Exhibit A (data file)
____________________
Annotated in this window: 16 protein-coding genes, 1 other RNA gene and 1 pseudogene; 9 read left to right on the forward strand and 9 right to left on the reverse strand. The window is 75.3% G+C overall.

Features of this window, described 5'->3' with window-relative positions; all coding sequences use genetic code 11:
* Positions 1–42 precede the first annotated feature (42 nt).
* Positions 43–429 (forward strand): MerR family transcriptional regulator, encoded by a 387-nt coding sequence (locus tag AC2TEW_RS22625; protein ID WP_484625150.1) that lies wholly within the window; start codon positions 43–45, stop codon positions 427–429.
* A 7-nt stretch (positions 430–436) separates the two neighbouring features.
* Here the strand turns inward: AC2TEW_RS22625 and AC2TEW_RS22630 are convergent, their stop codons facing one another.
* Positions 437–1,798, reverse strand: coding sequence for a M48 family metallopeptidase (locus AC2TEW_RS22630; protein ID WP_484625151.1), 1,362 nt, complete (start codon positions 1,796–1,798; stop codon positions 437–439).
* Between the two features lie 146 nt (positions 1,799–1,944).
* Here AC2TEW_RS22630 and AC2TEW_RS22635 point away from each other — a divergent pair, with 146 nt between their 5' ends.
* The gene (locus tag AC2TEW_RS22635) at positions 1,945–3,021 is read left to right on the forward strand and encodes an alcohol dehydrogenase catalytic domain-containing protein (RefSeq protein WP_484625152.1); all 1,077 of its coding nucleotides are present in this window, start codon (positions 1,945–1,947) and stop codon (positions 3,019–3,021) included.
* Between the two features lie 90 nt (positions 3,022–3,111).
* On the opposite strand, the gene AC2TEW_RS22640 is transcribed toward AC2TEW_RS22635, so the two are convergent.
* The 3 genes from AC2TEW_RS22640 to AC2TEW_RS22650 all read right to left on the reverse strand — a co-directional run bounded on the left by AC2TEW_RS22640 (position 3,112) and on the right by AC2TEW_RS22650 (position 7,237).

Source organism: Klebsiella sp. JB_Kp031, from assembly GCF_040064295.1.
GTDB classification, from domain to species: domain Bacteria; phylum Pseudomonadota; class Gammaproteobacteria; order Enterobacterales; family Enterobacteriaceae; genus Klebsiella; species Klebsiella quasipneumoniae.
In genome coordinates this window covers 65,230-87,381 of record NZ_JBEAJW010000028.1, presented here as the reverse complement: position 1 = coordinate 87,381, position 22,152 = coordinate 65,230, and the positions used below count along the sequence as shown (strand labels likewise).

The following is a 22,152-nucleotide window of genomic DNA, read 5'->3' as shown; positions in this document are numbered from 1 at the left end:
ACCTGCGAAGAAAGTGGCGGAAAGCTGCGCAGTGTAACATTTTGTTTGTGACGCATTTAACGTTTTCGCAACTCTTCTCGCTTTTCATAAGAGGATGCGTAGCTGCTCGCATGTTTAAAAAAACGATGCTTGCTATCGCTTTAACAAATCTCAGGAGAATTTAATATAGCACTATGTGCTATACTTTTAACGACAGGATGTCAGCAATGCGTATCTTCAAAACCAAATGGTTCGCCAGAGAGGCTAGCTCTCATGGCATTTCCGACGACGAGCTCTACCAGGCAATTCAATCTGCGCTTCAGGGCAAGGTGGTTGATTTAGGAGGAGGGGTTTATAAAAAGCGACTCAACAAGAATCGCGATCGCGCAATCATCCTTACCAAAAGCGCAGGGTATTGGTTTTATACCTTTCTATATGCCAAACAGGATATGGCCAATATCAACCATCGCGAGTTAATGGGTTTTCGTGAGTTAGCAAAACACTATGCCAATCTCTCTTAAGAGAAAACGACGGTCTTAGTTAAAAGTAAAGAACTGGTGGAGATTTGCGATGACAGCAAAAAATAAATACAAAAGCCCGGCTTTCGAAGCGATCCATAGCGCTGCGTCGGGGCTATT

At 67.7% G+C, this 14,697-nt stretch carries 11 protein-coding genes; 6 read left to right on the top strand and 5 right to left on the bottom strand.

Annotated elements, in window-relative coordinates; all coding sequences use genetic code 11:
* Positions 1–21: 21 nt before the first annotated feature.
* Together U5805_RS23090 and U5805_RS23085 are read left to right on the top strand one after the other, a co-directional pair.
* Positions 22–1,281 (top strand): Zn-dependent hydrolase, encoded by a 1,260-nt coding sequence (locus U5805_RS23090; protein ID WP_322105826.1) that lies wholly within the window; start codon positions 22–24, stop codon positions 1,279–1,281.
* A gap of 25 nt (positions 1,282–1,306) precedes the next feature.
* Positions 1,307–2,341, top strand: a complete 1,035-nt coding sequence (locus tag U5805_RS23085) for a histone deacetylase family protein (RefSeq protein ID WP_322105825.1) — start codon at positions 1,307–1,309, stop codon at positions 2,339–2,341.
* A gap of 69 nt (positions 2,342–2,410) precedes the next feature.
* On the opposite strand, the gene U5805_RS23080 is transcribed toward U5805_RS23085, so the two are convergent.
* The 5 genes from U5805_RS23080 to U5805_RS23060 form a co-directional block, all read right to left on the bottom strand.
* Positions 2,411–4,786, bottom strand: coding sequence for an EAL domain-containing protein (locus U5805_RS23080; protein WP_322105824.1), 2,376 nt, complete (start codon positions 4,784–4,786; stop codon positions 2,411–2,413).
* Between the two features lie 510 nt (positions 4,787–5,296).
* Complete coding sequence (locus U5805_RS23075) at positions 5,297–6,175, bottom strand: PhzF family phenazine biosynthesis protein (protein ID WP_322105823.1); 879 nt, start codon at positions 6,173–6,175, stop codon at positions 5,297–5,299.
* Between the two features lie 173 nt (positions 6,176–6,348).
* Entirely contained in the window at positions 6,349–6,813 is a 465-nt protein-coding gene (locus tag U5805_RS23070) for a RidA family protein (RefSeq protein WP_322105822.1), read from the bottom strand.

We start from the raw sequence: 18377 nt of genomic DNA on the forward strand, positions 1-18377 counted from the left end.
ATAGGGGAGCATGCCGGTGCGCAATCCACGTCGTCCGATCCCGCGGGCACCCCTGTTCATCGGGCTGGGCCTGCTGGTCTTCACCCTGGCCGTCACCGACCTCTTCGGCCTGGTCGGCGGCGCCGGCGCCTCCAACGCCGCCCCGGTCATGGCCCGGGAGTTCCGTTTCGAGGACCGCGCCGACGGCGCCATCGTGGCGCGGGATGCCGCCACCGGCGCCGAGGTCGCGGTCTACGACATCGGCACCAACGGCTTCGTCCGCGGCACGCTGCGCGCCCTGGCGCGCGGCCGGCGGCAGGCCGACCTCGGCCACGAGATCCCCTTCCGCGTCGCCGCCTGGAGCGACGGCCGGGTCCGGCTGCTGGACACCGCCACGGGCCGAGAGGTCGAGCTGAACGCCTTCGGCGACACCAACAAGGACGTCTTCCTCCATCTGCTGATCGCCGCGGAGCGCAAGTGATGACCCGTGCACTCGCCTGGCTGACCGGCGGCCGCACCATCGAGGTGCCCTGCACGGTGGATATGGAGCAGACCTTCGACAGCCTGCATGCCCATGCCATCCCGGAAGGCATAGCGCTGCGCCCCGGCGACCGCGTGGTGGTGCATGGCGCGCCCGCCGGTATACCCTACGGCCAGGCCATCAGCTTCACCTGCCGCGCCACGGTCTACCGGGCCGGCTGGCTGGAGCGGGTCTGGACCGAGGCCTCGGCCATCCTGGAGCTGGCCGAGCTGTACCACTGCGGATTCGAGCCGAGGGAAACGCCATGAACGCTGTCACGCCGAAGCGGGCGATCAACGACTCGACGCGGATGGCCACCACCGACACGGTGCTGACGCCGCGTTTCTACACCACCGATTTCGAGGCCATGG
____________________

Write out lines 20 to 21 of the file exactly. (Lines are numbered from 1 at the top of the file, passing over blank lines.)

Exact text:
Annotated elements, in window-relative coordinates; all coding sequences use genetic code 11:
* Positions 1–21: 21 nt before the first annotated feature.